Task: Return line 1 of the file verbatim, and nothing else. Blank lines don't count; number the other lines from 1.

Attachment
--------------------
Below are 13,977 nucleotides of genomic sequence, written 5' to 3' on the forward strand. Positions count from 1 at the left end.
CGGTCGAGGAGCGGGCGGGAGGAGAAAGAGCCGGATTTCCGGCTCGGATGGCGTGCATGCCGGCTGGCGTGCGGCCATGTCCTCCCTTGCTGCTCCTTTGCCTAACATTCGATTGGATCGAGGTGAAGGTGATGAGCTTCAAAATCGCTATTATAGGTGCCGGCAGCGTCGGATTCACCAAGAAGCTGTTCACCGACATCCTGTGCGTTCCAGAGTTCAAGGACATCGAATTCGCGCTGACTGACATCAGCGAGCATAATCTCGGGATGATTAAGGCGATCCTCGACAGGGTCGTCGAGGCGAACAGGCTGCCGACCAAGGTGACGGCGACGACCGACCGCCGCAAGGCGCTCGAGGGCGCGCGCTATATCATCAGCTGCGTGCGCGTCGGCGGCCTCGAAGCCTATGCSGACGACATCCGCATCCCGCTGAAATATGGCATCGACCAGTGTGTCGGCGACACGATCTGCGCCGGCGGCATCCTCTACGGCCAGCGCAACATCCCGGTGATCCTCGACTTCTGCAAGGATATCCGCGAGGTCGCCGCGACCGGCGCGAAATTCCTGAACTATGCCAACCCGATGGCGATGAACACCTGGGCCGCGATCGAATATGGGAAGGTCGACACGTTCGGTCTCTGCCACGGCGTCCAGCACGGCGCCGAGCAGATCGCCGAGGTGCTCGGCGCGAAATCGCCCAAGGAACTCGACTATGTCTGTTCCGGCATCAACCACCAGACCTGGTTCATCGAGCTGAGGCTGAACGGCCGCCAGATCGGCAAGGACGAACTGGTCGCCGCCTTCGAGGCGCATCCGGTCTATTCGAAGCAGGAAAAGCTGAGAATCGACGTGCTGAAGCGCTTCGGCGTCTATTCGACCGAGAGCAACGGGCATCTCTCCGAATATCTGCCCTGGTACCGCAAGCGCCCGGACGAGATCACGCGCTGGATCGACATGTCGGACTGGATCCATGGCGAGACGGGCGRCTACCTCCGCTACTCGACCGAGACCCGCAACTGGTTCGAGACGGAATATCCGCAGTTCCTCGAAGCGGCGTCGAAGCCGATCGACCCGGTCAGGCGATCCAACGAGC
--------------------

Below are 13,977 nucleotides of genomic sequence, written 5' to 3' on the forward strand. Positions count from 1 at the left end.